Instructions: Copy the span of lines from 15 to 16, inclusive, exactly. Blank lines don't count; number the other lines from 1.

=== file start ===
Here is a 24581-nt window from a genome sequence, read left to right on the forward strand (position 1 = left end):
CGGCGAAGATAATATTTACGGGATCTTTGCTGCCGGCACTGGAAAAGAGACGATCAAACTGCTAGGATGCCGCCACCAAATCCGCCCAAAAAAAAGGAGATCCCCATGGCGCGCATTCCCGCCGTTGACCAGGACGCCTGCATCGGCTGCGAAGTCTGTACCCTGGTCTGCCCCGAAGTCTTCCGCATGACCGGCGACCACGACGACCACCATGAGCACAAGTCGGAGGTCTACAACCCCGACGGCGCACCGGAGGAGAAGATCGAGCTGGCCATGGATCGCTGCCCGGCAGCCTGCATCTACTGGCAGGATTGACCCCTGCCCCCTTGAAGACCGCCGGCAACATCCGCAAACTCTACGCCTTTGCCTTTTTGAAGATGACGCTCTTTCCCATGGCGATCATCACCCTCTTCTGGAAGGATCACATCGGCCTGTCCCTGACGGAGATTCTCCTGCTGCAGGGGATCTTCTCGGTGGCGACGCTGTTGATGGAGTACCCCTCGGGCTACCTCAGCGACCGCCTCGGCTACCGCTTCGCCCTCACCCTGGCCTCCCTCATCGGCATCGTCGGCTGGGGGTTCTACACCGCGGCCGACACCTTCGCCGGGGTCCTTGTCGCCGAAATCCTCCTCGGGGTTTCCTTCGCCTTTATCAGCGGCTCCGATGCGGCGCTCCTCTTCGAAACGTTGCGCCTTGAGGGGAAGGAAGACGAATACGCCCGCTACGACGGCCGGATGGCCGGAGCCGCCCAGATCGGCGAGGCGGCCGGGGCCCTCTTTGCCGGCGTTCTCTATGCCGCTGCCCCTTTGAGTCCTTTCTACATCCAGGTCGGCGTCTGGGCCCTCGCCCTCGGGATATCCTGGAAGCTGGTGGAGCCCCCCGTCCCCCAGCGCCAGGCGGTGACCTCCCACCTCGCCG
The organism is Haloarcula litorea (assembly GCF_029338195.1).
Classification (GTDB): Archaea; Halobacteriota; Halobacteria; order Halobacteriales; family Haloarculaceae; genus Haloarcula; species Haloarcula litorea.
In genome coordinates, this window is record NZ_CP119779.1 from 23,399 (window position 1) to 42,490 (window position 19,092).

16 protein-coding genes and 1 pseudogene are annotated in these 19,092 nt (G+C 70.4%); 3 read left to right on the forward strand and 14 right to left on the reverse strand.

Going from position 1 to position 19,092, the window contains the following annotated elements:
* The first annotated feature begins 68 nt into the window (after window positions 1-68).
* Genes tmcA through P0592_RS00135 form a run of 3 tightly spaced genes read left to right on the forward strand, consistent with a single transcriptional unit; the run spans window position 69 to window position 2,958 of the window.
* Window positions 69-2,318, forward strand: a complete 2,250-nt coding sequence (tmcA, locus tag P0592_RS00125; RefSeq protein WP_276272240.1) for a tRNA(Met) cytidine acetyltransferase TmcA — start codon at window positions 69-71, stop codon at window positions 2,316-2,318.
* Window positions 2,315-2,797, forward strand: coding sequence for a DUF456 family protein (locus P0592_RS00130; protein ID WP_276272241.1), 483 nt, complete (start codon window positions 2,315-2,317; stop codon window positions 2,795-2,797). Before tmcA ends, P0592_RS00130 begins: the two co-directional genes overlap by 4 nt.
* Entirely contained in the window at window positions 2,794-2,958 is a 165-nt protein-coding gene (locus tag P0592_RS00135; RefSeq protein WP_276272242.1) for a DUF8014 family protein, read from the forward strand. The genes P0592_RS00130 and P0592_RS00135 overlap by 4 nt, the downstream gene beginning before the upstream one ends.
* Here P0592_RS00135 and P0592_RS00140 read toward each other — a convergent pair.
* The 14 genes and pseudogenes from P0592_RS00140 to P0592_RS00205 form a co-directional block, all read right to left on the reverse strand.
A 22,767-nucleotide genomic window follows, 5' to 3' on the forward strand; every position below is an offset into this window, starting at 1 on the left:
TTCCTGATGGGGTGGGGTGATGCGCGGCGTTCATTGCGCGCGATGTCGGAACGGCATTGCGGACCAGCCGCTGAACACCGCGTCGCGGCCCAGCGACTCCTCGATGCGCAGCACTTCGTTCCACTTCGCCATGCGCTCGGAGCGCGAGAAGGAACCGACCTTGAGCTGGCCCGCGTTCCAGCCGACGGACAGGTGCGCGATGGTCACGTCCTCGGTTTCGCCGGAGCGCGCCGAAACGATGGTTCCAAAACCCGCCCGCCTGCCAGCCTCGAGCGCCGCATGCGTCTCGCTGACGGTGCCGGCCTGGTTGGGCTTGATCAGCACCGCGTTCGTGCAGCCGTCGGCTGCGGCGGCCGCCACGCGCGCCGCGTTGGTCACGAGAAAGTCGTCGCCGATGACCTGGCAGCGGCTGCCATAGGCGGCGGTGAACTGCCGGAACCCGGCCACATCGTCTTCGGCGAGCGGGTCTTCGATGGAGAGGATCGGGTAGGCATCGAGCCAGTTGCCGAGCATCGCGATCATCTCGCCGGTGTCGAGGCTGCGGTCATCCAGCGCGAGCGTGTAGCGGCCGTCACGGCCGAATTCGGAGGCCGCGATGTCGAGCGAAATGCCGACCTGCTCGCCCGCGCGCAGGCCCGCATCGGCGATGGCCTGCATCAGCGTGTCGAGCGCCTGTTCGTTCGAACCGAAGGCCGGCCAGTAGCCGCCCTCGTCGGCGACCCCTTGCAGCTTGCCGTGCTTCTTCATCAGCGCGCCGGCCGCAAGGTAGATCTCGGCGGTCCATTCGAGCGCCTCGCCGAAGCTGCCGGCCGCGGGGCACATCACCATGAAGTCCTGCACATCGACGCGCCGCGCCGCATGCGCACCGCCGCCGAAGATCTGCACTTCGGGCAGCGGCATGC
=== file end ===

A 22,767-nucleotide genomic window follows, 5' to 3' on the forward strand; every position below is an offset into this window, starting at 1 on the left:
TTCCTGATGGGGTGGGGTGATGCGCGGCGTTCATTGCGCGCGATGTCGGAACGGCATTGCGGACCAGCCGCTGAACACCGCGTCGCGGCCCAGCGACTCCTCGATGCGCAGCACTTCGTTCCACTTCGCCATGCGCTCGGAGCGCGAGAAGGAACCGACCTTGAGCTGGCCCGCGTTCCAGCCGACGGACAGGTGCGCGATGGTCACGTCCTCGGTTTCGCCGGAGCGCGCCGAAACGATGGTTCCAAAACCCGCCCGCCTGCCAGCCTCGAGCGCCGCATGCGTCTCGCTGACGGTGCCGGCCTGGTTGGGCTTGATCAGCACCGCGTTCGTGCAGCCGTCGGCTGCGGCGGCCGCCACGCGCGCCGCGTTGGTCACGAGAAAGTCGTCGCCGATGACCTGGCAGCGGCTGCCATAGGCGGCGGTGAACTGCCGGAACCCGGCCACATCGTCTTCGGCGAGCGGGTCTTCGATGGAGAGGATCGGGTAGGCATCGAGCCAGTTGCCGAGCATCGCGATCATCTCGCCGGTGTCGAGGCTGCGGTCATCCAGCGCGAGCGTGTAGCGGCCGTCACGGCCGAATTCGGAGGCCGCGATGTCGAGCGAAATGCCGACCTGCTCGCCCGCGCGCAGGCCCGCATCGGCGATGGCCTGCATCAGCGTGTCGAGCGCCTGTTCGTTCGAACCGAAGGCCGGCCAGTAGCCGCCCTCGTCGGCGACCCCTTGCAGCTTGCCGTGCTTCTTCATCAGCGCGCCGGCCGCAAGGTAGATCTCGGCGGTCCATTCGAGCGCCTCGCCGAAGCTGCCGGCCGCGGGGCACATCACCATGAAGTCCTGCACATCGACGCGCCGCGCCGCATGCGCACCGCCGCCGAAGATCTGCACTTCGGGCAGCGGCATGC